UPDATE 3-Chile jobless rate 6.1 pct, lowest in nearly six years

Thu Jan 31, 2013 11:55am EST

Related Topics

* Average 2012 jobless rate was 6.4 percent
    * Tight labor market luring European professionals


    By Antonio De la Jara
    SANTIAGO, Jan 31 (Reuters) - Chile's jobless rate for the
last quarter of 2012 dropped to 6.1 percent, the lowest level in
almost six years, amid brisk economic growth and an expansion of
seasonal agricultural jobs, the INE statistics agency said on
Thursday.
    The unemployment rate, which hit 6.2 percent in
September-November period, was forecast to have dropped to 6.0
percent, according to the median forecast of 10 analysts and
economists polled by Reuters. 
    "There is a seasonal (agricultural) effect during the last
quarter, which boosts employment," the INE said. Agricultural
jobs traditionally increase in the Southern Hemisphere's spring
and summer months.
     The fourth-quarter jobless rate was Chile's lowest since 
the November 2006 to January 2007 period, INE data showed.
     The jobless rate has been pulled lower by growth in
employment outpacing the expansion of the labor force.
    "Since this government took office (in March 2010), some
700,000 new jobs have been created ... the ability of our
economy to continue creating jobs remains solid and firm,"
President Sebastian Pinera told reporters after the jobless data
was released, drawing contrasts with crisis-hit Spain's jobless
rate.
    Chile's average unemployment rate in 2012 was 6.4 percent,
well down from an average of 7.1 percent in 2011, the INE said.
    "Annual increases (in employment) occurred in the sectors of
teaching, public administration and defense, and mining and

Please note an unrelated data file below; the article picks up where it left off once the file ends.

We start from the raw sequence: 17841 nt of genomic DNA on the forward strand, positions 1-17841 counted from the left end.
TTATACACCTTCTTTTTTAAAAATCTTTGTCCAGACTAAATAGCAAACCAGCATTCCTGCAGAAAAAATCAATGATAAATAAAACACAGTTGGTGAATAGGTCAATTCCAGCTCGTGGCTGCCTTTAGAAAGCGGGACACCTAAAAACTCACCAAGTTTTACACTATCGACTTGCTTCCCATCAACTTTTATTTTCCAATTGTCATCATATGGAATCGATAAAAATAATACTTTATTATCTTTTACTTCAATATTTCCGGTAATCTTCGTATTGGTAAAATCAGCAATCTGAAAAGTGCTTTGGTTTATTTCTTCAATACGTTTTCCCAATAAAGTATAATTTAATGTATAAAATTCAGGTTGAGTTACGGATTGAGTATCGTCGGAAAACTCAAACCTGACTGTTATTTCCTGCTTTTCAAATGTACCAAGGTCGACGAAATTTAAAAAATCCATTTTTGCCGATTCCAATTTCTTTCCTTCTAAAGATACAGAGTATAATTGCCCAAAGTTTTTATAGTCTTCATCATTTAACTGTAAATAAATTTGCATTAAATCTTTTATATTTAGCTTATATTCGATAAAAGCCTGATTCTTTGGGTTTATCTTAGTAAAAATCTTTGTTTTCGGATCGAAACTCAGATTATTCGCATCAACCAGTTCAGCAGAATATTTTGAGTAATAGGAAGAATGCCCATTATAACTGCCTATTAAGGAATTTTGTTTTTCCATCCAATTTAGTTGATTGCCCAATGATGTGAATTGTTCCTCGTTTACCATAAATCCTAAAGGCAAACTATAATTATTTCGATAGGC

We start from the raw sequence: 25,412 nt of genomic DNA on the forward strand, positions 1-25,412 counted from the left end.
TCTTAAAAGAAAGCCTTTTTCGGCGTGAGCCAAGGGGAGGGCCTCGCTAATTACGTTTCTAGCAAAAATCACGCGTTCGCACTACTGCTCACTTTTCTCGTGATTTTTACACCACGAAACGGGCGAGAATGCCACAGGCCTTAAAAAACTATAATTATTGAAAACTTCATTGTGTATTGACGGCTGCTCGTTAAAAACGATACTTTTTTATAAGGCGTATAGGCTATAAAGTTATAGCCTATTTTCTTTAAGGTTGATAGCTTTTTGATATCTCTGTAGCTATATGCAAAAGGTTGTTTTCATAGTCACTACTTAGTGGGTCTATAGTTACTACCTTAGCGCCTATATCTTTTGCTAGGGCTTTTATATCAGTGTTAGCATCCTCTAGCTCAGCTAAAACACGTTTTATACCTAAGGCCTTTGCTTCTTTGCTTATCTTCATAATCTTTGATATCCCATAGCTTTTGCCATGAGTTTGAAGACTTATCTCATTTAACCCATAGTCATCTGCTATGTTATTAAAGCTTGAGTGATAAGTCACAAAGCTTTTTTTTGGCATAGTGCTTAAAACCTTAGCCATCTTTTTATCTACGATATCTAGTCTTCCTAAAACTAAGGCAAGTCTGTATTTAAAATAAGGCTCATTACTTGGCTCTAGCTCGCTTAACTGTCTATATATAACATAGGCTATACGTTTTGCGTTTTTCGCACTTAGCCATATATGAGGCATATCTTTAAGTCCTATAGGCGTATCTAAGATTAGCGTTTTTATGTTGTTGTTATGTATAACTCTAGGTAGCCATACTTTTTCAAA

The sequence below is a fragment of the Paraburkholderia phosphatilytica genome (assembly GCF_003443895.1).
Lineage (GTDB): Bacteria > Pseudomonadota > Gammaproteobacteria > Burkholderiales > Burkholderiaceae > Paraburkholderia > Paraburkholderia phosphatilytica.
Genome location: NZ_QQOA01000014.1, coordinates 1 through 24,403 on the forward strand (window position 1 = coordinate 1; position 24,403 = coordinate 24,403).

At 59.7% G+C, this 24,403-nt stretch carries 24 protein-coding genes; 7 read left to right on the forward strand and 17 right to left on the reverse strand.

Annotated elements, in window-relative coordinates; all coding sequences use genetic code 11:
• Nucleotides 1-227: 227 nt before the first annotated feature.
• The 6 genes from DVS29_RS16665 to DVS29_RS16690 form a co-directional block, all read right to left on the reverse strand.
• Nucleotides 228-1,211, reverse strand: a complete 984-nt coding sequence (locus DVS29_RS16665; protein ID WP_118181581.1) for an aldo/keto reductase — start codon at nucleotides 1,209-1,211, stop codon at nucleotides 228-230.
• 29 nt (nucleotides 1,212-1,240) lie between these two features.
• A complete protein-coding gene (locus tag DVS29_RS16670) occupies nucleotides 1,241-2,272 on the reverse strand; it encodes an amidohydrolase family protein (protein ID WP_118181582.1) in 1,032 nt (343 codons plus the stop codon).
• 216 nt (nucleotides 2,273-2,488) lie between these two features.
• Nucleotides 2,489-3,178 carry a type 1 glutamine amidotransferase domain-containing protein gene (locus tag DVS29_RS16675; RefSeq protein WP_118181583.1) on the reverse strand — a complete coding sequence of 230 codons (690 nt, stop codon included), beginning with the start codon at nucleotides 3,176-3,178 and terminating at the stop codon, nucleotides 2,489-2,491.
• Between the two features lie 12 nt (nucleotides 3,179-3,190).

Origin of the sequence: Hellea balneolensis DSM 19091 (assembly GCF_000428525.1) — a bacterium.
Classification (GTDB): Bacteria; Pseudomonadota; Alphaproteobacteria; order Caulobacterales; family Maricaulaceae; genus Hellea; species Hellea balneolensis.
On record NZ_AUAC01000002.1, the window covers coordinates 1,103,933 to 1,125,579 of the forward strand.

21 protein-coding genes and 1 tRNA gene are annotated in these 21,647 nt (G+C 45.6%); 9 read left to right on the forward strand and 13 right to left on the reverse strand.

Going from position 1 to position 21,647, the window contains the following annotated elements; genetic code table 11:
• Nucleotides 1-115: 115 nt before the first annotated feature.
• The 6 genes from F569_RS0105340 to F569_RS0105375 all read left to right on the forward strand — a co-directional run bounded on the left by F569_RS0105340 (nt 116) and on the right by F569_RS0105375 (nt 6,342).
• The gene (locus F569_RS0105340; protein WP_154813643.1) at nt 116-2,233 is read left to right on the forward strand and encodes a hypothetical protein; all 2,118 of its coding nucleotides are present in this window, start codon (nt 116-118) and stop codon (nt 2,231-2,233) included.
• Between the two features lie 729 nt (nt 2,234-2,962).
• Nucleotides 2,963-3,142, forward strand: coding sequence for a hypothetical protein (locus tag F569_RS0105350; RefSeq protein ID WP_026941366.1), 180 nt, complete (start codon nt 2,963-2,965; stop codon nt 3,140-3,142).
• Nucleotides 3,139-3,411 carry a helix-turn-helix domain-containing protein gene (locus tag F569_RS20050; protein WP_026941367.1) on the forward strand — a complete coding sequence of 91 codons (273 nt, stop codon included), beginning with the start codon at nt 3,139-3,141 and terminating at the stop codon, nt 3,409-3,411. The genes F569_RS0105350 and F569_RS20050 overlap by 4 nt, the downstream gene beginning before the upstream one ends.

quarrying, while the chief negative impact came from retail,"
the agency said in its report.
    In the last quarter of 2011, the jobless rate was 6.6
percent.
   
    A tight labor market, along with firm domestic demand and
strong economic growth, has prompted Chile's central bank to
keep its key interest rate on hold since a surprise
cut in January 2012.
    Chile's small, export-dependent economy has generally fared
better than expected despite slowing demand from top trade
partner China and fallout from the euro zone crisis.
    "The Chilean economy continues to perform at a high level.
Despite the exuberance of demand against a backdrop of a closed
output gap, the central bank is unlikely to hike (rates) in the
near term, given benign below-target inflation and growing
concerns with (the peso's) strength," Goldman Sachs economist
Alberto Ramos said in a note to clients.
     A buoyant economy, low unemployment and rising wages have
been luring foreign professionals to the copper-exporting Andean
nation of 16.6 million people, which is in desperate need of
skilled workers. 
    The country's economic activity probably grew at its slowest
monthly pace in over a year in December as manufacturing
production and copper output fell, though domestic demand
remained strong, a Reuters poll showed on Wednesday.
 
    Chile, the world's top copper miner, also exports wine,
fruit and salmon.
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